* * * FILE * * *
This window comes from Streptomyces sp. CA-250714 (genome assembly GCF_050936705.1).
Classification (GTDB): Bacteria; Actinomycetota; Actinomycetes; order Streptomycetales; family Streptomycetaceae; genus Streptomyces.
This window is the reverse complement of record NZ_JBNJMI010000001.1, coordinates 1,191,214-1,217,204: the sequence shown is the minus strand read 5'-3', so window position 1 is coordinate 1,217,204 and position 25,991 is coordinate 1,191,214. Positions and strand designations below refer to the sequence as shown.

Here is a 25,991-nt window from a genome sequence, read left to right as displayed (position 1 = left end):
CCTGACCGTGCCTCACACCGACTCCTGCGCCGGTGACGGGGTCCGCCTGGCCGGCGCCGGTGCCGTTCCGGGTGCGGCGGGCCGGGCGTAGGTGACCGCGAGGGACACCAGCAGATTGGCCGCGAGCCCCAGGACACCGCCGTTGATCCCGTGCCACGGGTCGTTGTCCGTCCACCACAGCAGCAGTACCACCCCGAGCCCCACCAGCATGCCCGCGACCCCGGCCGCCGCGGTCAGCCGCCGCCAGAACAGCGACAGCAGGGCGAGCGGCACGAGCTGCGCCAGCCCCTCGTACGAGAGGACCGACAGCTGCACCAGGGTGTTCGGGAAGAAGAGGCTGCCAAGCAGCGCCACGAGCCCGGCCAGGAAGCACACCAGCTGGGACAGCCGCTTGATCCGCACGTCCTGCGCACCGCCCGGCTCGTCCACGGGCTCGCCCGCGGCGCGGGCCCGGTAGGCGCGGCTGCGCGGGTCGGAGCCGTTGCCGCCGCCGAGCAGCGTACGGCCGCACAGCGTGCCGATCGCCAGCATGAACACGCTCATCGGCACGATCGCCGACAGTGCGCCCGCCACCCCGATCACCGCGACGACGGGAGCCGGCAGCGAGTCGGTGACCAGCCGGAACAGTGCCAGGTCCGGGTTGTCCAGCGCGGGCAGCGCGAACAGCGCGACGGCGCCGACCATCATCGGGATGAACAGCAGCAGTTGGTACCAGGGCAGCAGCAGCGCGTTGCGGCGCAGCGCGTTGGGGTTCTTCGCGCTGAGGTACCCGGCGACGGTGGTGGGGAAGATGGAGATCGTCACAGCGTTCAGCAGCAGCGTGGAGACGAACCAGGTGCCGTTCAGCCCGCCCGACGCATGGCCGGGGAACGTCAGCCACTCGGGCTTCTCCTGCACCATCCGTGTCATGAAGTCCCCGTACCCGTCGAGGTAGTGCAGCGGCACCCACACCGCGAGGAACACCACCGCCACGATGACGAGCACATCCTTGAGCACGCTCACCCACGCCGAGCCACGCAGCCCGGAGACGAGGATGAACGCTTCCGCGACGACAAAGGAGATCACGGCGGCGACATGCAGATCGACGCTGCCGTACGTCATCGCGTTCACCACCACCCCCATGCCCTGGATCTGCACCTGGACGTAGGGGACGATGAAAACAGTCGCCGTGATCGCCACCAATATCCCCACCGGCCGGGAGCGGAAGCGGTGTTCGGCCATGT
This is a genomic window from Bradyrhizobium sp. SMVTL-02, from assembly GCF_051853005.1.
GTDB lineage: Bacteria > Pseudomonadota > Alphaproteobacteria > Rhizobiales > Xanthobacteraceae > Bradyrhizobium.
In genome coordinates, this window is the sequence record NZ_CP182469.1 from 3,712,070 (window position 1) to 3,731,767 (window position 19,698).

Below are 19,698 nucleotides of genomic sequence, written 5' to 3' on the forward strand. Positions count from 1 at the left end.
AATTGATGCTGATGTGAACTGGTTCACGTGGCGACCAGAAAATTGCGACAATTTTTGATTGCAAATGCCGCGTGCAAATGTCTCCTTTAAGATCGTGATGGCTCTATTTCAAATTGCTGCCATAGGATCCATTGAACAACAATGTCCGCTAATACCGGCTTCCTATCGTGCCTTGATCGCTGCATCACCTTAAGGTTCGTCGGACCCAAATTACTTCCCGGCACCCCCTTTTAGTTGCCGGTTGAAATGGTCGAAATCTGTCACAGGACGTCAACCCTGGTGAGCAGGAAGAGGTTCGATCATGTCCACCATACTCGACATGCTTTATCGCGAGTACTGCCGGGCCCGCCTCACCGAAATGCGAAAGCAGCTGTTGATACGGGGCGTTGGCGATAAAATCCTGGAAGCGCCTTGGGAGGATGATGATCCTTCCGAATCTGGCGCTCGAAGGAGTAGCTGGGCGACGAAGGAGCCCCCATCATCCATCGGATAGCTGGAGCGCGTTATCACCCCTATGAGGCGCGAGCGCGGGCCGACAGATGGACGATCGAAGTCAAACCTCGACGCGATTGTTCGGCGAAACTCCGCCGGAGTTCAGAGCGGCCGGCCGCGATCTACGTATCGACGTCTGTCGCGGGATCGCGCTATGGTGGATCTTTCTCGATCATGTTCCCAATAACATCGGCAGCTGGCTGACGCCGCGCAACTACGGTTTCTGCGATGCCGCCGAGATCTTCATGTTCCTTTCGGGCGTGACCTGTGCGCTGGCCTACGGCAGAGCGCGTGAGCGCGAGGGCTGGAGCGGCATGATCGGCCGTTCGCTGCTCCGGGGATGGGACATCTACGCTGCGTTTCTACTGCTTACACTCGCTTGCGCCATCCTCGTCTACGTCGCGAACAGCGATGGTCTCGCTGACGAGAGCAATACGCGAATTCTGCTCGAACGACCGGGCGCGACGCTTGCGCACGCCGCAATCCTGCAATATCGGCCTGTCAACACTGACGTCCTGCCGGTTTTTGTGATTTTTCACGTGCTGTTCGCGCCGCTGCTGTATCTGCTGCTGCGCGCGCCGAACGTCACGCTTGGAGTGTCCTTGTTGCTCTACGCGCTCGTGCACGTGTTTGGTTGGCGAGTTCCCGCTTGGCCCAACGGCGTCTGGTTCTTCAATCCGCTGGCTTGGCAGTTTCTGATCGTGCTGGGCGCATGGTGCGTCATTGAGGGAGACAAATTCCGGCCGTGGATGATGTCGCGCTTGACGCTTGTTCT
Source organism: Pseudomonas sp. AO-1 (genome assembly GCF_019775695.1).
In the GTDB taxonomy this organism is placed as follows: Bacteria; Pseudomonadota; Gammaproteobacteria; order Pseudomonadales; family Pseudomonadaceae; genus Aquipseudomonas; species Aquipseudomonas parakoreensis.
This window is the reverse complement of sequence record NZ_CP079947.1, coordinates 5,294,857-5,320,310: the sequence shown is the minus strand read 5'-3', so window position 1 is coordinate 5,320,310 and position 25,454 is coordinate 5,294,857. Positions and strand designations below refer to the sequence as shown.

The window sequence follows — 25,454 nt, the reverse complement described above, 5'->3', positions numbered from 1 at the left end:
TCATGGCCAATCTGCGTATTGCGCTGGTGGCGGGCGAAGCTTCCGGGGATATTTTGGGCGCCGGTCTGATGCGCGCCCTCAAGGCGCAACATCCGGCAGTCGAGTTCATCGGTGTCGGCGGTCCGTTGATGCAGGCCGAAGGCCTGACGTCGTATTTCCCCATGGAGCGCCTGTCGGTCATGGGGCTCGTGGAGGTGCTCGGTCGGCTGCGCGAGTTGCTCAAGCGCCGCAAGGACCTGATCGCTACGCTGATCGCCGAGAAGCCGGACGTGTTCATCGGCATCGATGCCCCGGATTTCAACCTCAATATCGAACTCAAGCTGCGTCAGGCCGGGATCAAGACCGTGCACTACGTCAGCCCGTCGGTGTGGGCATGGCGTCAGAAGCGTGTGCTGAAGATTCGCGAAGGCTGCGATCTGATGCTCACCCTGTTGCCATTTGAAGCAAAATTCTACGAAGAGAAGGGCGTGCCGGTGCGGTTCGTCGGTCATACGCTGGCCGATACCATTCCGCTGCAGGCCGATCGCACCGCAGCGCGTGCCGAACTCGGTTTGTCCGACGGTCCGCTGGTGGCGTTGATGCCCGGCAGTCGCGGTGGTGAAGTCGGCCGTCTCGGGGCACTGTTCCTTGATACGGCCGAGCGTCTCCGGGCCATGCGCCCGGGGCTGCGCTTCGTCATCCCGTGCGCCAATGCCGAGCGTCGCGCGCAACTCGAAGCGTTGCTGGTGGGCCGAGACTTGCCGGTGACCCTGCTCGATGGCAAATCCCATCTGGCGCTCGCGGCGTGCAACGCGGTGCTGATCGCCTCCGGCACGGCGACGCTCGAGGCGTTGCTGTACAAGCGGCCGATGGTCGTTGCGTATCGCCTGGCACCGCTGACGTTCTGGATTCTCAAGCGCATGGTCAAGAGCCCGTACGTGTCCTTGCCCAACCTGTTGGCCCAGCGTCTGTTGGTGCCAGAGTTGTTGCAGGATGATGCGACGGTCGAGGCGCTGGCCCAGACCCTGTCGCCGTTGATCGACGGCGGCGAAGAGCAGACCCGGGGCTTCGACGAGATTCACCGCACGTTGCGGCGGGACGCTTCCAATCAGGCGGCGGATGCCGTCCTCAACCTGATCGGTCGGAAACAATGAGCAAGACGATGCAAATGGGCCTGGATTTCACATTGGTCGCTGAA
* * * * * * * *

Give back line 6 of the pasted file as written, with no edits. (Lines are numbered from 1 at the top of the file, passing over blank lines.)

This is a genomic window from Bradyrhizobium sp. SMVTL-02, from assembly GCF_051853005.1.